I’m going to warn you right now. This review is going to be kind of short.
Because I’ve pretty much reviewed Samsung’s Epic Touch 4G before. It’s the first Galaxy S II model to hit the U.S. after months of delays. It’s pretty much the same phone we’ve been drooling over since its MWC debut in March. (Save for a few nice improvements.)
But the Epic Touch is an important phone. It, along with the other Galaxy S II models launching soon on AT&T and T-Mobile, represent Samsung’s best effort against whatever Apple comes up with for the iPhone 5.
There’s no way to tell whether or not these new Galaxy phones can compete with the iPhone 5. But the iPhone 4 and other superphones? Keep reading to find out.
So, What’s New?
Despite being essentially the same phone as the international model of the Galaxy S II that has been available overseas, Samsung did make several key improvements.
First, there’s 4G, a welcome change that was noticeably missing before. Sprint’s 4G network in NYC was pretty reliable, delivering download speeds of ~5 Mbps on average. Upload speeds were insane. I clocked it at more than 1 Mbps every single test I did. To put that in perspective, most cable modem connections struggle to upload that fast.
The Epic Touch has a larger screen than the standard Galaxy S II model. It’s now a massive 4.52 inches, just like Samsung’s Infuse 4G on AT&T. Samsung keeps pushing bigger and bigger smartphone screens on us, and the Epic Touch is about as big as we’d go. Make sure you handle this thing in the store before you purchase.
Samsung also removed the single home button from the bottom of the phone and added the standard menu, home, back, and search keys that you see in most U.S. Android phones. (For the record, I liked the single button better.)
Photo: Steve Kovach, Business Insider
But not all new things are good. As expected, there’s a lot of Sprint crapware preloaded on the Epic Touch. Sprint TV, Sprint Zone, Sprint NASCAR (WTF?), Sprint This, Sprint That, etc. I hate it. Find a way to remove all that crap ASAP.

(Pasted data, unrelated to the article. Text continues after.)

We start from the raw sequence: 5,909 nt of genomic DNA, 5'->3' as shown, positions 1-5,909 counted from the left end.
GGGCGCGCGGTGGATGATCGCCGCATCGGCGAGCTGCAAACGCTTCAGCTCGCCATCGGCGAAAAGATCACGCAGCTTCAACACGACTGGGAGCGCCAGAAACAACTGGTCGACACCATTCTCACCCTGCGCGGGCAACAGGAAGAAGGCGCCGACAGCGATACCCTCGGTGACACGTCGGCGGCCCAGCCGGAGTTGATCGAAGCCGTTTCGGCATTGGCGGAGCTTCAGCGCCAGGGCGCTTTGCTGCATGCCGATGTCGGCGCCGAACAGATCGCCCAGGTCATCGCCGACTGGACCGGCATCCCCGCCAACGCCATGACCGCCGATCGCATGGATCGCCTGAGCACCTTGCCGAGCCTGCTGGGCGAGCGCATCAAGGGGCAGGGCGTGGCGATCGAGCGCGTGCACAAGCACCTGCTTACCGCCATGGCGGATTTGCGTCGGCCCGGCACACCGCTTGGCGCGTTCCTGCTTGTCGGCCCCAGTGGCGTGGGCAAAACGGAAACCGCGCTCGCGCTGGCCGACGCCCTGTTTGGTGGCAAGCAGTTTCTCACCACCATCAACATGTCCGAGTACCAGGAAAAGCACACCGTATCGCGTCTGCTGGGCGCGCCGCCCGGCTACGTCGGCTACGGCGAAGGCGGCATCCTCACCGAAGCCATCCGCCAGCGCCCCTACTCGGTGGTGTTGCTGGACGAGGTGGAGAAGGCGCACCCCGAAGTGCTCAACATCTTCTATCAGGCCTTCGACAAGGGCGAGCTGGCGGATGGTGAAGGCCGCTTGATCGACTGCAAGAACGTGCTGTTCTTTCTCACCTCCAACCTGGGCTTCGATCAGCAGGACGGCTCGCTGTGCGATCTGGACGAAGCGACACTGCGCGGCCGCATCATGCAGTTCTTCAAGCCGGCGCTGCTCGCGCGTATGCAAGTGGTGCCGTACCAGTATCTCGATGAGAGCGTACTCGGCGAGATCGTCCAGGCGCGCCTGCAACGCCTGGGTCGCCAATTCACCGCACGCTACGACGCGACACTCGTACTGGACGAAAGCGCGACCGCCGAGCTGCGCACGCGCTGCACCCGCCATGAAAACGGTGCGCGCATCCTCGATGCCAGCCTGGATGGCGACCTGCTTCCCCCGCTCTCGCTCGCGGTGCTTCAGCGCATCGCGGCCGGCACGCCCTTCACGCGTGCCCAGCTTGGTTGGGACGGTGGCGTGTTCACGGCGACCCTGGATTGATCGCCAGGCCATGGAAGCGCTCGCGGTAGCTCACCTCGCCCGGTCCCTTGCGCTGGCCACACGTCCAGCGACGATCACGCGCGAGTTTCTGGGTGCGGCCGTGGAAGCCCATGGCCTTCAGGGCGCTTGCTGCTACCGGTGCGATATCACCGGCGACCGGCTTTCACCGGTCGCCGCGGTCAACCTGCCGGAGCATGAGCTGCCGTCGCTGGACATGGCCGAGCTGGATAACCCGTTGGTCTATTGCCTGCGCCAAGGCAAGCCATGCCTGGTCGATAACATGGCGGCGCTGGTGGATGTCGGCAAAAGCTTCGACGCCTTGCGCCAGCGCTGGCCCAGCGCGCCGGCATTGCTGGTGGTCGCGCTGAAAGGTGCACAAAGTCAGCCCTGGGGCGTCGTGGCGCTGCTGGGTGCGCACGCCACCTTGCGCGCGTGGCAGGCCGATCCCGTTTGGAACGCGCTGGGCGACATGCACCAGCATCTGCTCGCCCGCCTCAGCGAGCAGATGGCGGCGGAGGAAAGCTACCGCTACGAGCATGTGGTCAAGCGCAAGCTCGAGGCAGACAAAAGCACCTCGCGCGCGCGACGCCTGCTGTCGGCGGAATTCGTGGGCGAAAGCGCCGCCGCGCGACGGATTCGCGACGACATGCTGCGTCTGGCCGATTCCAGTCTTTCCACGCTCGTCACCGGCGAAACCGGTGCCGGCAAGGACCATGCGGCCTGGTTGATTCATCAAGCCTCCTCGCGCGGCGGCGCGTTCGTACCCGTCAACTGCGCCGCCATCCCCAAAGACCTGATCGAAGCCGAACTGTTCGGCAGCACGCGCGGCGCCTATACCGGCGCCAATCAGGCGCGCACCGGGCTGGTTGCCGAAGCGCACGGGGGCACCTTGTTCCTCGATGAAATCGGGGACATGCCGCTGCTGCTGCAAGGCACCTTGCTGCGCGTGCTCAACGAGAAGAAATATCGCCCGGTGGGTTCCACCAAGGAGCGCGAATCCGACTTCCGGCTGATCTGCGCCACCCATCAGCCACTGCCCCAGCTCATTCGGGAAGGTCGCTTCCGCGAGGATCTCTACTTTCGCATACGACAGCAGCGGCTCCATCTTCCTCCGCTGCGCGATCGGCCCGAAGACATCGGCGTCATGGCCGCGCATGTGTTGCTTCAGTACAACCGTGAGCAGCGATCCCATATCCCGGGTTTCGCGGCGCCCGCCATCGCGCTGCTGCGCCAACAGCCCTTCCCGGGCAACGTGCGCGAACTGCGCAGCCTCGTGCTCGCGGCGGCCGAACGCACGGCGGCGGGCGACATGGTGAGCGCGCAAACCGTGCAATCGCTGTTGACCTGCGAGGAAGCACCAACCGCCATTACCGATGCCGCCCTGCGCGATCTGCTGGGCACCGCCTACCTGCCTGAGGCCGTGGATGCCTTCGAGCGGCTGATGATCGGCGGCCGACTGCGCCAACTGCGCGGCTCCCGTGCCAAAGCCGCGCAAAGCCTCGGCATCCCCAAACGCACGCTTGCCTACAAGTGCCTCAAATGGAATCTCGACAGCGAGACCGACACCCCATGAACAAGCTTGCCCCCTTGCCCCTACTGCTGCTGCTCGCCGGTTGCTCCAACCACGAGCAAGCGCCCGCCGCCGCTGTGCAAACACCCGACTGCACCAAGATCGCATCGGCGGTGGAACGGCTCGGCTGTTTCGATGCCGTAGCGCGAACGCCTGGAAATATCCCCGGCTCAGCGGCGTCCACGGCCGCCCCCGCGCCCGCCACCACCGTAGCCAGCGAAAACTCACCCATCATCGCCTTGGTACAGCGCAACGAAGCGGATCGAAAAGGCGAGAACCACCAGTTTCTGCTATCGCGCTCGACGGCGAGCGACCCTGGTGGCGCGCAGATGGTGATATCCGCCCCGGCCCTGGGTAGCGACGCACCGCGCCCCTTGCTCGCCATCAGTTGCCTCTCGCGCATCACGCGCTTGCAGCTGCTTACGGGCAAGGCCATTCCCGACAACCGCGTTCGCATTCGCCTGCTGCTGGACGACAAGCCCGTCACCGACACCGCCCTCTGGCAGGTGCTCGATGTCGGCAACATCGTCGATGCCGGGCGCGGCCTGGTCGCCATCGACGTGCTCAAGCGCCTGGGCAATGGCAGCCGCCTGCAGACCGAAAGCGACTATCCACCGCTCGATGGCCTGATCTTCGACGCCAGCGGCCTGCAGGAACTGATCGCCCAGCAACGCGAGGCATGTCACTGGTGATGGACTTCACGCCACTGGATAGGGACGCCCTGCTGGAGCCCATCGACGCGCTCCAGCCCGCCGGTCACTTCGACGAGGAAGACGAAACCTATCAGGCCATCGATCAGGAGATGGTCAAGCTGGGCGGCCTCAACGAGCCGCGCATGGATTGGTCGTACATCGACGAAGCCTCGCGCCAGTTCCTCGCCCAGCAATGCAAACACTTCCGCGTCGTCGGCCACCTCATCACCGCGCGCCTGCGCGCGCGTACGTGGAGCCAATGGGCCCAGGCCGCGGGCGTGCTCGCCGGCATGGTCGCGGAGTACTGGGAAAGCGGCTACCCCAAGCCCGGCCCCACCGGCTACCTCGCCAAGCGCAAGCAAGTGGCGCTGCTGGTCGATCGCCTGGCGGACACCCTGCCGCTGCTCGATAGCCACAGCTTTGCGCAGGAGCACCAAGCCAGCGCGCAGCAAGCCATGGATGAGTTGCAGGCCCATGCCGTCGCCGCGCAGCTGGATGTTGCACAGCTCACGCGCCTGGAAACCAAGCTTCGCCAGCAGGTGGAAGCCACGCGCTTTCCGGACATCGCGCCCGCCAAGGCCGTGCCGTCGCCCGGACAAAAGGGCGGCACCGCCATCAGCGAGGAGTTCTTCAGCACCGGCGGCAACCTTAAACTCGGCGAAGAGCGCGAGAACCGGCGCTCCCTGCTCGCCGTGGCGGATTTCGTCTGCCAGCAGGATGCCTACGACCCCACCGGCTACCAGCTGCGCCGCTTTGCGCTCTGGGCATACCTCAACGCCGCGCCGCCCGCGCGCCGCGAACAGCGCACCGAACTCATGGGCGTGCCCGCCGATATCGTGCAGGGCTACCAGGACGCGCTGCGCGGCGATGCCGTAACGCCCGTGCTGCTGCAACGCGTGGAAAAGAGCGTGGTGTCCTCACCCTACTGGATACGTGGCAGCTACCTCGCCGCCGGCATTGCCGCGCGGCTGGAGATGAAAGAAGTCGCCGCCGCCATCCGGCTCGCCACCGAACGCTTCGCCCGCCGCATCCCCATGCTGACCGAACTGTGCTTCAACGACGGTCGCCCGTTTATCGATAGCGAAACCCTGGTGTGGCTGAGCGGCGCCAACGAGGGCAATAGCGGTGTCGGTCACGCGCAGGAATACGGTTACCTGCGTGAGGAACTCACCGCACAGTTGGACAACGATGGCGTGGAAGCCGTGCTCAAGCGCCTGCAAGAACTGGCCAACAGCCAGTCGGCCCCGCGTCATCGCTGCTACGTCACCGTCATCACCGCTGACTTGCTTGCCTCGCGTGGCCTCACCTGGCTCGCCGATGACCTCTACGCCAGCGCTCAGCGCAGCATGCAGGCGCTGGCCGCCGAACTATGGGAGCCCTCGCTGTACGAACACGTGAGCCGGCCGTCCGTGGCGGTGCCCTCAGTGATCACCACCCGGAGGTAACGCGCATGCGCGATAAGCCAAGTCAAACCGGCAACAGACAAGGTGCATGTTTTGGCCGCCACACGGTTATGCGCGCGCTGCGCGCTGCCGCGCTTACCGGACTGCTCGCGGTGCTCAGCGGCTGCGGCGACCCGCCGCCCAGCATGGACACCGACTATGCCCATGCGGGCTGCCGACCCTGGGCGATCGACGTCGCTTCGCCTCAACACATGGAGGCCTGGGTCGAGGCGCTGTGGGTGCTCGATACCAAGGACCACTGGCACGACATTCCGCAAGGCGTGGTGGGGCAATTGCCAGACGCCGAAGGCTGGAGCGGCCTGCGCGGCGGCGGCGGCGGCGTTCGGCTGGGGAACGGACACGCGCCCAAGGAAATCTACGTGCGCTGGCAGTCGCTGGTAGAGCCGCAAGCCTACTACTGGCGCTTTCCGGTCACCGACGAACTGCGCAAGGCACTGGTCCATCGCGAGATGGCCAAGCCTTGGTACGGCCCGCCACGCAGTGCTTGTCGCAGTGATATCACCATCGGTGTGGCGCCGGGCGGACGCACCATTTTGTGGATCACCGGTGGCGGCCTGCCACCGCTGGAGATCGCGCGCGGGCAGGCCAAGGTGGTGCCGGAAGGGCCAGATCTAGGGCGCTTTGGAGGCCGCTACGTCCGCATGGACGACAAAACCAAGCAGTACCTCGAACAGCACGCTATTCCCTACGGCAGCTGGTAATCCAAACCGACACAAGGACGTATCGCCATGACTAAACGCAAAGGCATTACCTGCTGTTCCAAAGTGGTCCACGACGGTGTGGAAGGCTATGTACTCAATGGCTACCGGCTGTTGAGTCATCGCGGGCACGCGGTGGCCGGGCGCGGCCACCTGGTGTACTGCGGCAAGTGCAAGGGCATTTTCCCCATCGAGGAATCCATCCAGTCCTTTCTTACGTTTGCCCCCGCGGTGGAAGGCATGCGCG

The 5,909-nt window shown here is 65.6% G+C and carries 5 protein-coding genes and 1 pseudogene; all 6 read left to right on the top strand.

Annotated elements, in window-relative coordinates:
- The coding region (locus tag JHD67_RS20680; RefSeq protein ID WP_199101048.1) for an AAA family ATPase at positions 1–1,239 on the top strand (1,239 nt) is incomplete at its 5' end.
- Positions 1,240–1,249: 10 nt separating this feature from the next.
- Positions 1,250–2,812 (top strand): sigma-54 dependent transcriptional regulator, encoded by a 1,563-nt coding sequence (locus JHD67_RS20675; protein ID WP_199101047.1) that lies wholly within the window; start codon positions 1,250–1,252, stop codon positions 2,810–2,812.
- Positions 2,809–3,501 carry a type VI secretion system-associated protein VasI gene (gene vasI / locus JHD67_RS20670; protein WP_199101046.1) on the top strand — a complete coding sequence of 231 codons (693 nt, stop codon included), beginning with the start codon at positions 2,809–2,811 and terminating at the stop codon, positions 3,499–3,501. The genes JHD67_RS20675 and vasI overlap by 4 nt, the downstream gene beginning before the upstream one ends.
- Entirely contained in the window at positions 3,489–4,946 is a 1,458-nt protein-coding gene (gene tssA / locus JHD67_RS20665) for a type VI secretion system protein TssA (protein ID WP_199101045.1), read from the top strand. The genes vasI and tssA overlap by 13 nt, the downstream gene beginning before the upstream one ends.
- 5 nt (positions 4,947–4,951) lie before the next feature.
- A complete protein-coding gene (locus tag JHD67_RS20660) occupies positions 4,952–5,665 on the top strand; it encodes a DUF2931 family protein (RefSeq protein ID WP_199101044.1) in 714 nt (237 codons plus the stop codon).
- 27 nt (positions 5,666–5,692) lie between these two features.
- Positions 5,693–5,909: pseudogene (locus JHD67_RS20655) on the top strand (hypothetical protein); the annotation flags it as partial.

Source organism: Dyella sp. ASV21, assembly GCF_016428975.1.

Finally, Samsung made sure to include the latest version of Android (2.3.4 Gingerbread) in the Epic Touch, a rare thing for manufacturers nowadays. Samsung has been slow to move to Gingerbread this year, so we’re glad it’s finally shipping phones with the best Google has to offer.
The downside: We doubt the Epic Touch will get Ice Cream Sandwich in a timely fashion after it launches this fall.
Everything Else Is Pretty Much The Same
Aside from all that, this is still the same Galaxy S II phone.
Samsung hasn’t added much to its TouchWiz skin for Android. (Which we’re not crazy about, it needs a refresh.)
And aside from a few tweaks, the processor is pretty much the same in all its dual-core goodness. We’ve heard there will be some slight variations in speed from model to model, but you won’t notice it. Don’t worry, the phone is fast as hell.
While the design is larger than the base model, the Epic Touch is still super thin and light. Unfortunately, like most recent Samsung phones, it’s covered in cheap-feeling plastic. If you want to stand up to the iPhone, then you should have comparable build quality too.
Photo: Steve Kovach, Business Insider
Should You Buy It?
If you’re asking yourself “Gee, should I buy a smartphone now or wait for the iPhone 5?” then you definitely need to wait. We’ll know everything about the iPhone 5 within weeks. Finally.
But if you don’t care about Apple’s next Jesus Phone, then go for it. We don’t want to say this is the best Android phone you can buy because that’ll probably change as soon as the Nexus Prime hits in a month or so.
Instead, just know you won’t be disappointed.
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